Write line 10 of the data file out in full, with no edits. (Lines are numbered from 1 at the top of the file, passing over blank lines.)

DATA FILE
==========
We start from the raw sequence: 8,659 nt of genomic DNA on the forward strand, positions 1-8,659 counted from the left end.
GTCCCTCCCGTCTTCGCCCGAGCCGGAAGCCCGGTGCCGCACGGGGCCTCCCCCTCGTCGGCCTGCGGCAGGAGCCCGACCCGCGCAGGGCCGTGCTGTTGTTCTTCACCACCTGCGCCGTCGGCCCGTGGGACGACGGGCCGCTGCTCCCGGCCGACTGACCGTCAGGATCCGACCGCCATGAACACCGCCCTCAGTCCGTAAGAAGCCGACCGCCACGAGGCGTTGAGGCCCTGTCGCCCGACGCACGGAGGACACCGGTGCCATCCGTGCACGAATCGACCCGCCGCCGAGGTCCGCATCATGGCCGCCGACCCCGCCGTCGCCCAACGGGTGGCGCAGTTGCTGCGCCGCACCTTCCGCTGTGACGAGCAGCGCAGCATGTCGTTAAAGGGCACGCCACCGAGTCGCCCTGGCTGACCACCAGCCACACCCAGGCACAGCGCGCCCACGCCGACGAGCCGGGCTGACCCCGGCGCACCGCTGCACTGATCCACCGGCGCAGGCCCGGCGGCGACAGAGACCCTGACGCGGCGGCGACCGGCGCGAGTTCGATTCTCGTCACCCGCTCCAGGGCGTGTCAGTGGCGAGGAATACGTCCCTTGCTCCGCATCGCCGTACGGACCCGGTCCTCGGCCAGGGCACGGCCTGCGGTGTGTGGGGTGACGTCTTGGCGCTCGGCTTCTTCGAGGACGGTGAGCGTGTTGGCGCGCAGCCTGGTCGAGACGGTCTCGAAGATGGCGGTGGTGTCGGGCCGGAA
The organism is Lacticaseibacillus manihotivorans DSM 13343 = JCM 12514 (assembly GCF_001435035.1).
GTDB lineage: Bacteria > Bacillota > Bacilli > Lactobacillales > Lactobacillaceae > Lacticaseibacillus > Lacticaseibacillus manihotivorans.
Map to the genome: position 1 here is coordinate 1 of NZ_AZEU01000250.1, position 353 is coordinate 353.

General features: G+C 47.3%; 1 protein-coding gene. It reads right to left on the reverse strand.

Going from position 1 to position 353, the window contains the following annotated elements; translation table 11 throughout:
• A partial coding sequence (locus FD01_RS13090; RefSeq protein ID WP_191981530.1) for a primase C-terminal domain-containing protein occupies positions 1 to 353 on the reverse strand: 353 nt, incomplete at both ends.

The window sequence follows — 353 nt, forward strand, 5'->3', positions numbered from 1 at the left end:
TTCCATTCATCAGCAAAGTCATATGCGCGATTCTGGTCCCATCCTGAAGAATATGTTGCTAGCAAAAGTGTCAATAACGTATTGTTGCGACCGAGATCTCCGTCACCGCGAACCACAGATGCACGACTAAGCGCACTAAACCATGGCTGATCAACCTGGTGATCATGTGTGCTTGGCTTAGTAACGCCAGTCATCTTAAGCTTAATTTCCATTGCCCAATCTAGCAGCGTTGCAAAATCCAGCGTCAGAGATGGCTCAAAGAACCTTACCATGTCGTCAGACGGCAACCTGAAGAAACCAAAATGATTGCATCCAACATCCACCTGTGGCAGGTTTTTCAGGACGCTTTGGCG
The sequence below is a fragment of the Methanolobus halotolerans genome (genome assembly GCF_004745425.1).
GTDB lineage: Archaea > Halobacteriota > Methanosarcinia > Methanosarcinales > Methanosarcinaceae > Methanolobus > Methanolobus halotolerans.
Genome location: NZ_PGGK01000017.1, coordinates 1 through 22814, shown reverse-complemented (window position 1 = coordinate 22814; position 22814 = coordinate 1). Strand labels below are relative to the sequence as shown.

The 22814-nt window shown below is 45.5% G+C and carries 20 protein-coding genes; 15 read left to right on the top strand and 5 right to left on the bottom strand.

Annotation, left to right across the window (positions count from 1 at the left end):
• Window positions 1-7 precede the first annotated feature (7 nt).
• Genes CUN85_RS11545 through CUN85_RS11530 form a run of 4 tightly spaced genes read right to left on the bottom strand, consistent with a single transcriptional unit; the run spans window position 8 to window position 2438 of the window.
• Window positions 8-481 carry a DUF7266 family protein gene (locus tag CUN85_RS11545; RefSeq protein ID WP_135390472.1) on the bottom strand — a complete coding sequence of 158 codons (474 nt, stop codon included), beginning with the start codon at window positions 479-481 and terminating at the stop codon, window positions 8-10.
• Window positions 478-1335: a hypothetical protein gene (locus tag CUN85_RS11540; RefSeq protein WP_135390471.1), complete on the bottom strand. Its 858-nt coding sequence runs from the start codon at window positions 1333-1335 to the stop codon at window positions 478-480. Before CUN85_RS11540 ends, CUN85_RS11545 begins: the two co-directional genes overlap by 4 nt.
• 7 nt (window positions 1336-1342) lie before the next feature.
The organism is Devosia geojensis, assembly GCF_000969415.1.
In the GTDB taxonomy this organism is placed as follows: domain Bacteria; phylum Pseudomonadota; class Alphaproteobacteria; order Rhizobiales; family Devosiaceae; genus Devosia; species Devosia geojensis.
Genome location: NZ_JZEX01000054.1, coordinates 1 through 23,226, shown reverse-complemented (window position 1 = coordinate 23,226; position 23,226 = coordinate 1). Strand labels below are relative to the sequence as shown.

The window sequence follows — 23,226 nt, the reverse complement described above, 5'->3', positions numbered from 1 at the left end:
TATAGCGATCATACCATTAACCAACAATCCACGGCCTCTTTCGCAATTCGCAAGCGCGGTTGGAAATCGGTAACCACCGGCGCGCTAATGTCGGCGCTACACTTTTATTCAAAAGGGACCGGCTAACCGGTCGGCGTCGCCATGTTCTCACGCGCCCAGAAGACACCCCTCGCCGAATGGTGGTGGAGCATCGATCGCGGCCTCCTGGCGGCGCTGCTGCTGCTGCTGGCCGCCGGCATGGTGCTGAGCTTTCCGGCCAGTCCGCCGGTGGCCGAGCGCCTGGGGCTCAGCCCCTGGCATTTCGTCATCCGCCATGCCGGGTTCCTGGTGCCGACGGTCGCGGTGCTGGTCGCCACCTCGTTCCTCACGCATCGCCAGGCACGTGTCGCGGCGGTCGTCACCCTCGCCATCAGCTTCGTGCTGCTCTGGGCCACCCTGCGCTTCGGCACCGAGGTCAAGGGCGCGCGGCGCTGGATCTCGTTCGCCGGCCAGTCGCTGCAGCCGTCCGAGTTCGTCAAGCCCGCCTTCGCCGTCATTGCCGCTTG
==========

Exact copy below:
TTCCATTCATCAGCAAAGTCATATGCGCGATTCTGGTCCCATCCTGAAGAATATGTTGCTAGCAAAAGTGTCAATAACGTATTGTTGCGACCGAGATCTCCGTCACCGCGAACCACAGATGCACGACTAAGCGCACTAAACCATGGCTGATCAACCTGGTGATCATGTGTGCTTGGCTTAGTAACGCCAGTCATCTTAAGCTTAATTTCCATTGCCCAATCTAGCAGCGTTGCAAAATCCAGCGTCAGAGATGGCTCAAAGAACCTTACCATGTCGTCAGACGGCAACCTGAAGAAACCAAAATGATTGCATCCAACATCCACCTGTGGCAGGTTTTTCAGGACGCTTTGGCG